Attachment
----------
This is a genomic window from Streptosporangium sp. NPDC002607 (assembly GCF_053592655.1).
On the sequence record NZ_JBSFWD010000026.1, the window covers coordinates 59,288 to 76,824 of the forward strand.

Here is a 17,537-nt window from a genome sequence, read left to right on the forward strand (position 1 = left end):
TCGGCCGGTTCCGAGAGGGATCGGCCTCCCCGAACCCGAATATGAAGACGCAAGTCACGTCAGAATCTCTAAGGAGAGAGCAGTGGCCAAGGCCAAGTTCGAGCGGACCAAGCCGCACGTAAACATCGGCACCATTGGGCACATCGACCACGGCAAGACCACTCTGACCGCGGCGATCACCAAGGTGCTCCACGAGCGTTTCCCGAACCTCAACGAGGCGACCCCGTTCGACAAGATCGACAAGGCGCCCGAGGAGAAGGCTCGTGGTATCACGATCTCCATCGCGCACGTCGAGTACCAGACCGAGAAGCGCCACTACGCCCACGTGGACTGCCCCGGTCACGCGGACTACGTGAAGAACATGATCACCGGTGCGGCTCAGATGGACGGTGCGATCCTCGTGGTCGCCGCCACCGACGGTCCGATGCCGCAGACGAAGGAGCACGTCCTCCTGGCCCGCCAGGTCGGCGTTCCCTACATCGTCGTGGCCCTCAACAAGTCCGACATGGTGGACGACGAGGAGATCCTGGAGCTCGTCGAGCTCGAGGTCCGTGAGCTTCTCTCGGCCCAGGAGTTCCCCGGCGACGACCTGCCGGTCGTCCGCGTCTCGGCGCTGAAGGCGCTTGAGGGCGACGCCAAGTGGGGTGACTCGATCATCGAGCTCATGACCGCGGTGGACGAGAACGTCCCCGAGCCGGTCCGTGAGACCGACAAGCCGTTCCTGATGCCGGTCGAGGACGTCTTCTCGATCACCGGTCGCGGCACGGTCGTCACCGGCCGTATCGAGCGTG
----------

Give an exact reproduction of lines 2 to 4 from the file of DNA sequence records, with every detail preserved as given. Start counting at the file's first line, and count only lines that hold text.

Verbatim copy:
On the sequence record NZ_JBSFWD010000026.1, the window covers coordinates 59,288 to 76,824 of the forward strand.

Here is a 17,537-nt window from a genome sequence, read left to right on the forward strand (position 1 = left end):
TCGGCCGGTTCCGAGAGGGATCGGCCTCCCCGAACCCGAATATGAAGACGCAAGTCACGTCAGAATCTCTAAGGAGAGAGCAGTGGCCAAGGCCAAGTTCGAGCGGACCAAGCCGCACGTAAACATCGGCACCATTGGGCACATCGACCACGGCAAGACCACTCTGACCGCGGCGATCACCAAGGTGCTCCACGAGCGTTTCCCGAACCTCAACGAGGCGACCCCGTTCGACAAGATCGACAAGGCGCCCGAGGAGAAGGCTCGTGGTATCACGATCTCCATCGCGCACGTCGAGTACCAGACCGAGAAGCGCCACTACGCCCACGTGGACTGCCCCGGTCACGCGGACTACGTGAAGAACATGATCACCGGTGCGGCTCAGATGGACGGTGCGATCCTCGTGGTCGCCGCCACCGACGGTCCGATGCCGCAGACGAAGGAGCACGTCCTCCTGGCCCGCCAGGTCGGCGTTCCCTACATCGTCGTGGCCCTCAACAAGTCCGACATGGTGGACGACGAGGAGATCCTGGAGCTCGTCGAGCTCGAGGTCCGTGAGCTTCTCTCGGCCCAGGAGTTCCCCGGCGACGACCTGCCGGTCGTCCGCGTCTCGGCGCTGAAGGCGCTTGAGGGCGACGCCAAGTGGGGTGACTCGATCATCGAGCTCATGACCGCGGTGGACGAGAACGTCCCCGAGCCGGTCCGTGAGACCGACAAGCCGTTCCTGATGCCGGTCGAGGACGTCTTCTCGATCACCGGTCGCGGCACGGTCGTCACCGGCCGTATCGAGCGTG